Using Kerberos Authentication via TLS and PAM

Although Kerberos was designed for single sign-on, many applications do not support Kerberos. Even if the applications support Kerberos, it may require recompiling and configuring by hand, rather than using vendor-provided, supported, binary packages. One solution to this is to use PAM in conjunction with TLS. Many Internet client/server apps can send plaintext authentication through a TLS tunnel. This protects the password and username in transit, and then the server acts as a Kerberos proxy server to check your password with pam_krb5.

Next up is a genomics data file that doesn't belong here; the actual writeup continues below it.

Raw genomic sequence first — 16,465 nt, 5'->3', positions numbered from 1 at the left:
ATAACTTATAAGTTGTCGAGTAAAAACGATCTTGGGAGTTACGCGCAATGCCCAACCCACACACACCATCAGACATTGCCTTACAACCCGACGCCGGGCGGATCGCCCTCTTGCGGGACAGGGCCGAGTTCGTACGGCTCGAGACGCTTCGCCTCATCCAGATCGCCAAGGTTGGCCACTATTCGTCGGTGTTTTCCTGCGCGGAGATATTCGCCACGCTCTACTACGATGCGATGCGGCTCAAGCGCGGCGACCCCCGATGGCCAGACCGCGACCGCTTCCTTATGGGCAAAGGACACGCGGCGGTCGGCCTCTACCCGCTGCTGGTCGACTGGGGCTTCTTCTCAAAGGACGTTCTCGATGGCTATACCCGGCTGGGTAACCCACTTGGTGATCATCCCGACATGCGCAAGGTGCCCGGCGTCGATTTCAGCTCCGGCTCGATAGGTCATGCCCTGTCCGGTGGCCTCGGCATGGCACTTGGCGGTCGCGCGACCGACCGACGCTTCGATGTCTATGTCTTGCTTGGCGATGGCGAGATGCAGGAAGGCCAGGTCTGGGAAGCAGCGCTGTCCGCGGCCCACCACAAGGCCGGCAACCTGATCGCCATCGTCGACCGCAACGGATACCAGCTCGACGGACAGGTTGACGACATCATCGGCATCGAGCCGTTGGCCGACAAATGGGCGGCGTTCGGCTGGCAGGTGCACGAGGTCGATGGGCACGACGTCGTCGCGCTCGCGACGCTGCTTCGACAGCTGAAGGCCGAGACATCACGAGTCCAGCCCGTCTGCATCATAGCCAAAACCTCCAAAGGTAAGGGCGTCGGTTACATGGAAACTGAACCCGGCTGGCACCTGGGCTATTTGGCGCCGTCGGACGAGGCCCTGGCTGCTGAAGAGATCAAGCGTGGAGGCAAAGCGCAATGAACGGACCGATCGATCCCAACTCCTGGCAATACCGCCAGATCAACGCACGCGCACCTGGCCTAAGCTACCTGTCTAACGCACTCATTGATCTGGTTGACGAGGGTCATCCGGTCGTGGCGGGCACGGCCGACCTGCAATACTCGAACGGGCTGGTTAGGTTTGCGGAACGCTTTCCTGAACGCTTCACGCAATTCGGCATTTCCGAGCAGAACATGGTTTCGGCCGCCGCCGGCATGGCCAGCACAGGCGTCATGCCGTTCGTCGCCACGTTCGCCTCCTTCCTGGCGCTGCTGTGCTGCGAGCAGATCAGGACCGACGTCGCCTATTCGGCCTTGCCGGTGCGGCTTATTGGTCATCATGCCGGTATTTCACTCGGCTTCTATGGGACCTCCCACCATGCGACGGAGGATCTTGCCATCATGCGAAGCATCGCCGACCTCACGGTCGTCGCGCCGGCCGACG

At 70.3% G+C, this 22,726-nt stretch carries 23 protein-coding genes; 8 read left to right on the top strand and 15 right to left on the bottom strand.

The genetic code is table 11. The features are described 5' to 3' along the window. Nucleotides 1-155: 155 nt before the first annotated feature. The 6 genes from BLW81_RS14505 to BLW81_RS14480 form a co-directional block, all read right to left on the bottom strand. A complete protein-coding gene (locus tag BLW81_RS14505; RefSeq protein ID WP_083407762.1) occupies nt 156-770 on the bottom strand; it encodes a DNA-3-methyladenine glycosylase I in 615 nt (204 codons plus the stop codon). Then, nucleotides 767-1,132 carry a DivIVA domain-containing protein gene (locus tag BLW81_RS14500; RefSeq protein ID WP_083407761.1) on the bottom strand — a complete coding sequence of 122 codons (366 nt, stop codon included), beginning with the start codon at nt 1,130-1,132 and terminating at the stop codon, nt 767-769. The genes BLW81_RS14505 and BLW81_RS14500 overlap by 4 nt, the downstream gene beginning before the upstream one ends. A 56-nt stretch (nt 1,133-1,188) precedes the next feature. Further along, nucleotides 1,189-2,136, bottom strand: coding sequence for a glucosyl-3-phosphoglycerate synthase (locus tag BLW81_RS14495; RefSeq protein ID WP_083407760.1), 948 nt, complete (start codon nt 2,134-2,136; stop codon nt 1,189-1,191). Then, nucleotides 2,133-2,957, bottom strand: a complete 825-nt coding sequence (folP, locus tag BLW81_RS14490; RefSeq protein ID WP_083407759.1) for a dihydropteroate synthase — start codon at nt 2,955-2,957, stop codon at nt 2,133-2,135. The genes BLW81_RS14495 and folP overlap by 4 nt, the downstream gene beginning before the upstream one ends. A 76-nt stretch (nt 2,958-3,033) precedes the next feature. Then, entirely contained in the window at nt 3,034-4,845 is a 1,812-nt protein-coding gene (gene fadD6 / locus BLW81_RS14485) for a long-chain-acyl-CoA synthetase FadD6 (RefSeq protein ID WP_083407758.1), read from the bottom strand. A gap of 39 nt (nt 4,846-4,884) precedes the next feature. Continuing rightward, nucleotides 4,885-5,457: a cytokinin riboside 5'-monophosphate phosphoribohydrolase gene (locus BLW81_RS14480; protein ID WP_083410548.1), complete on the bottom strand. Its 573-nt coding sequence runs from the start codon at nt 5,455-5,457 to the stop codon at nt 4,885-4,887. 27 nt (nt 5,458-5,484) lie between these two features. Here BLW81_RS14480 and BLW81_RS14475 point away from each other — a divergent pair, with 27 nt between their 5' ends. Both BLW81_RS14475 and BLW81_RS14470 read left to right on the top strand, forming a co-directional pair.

POP3 Server using TLS, PAM, and Kerberos:

As a demonstration, I setup a UW-IMAP POP3 server. It is only accessible via TLS on TCP port 995, unenencrypted authentication is not an option. When the POP3 client presents username and password, PAM behaves exactly as it does with a local login. First it checks the local /etc files, then it checks Kerberos. Here is a link on how to setup a Red Hat 9 UW-IMAP POP3 server with TLS:

Quickstart Guide - Red Hat 9 POP3 Server

This assumes that you have already setup a Red Hat 9 system as a DAS Client App Server. By default, the POP3 server will follow the PAM rules in /etc/pam.d/system-auth. You could modify the /etc/pam.d/pop config file and change this, however. For example, you may want to limit POP3 authentication to Kerberos only, and not consult local files at all.

There is no reason that this very same setup shouldn't work for the UW-IMAP IMAP4 server as well. IMAP can also be compiled and configured to support Kerberos authentication via GSS-API. However, many IMAP clients still do not support GSS-API.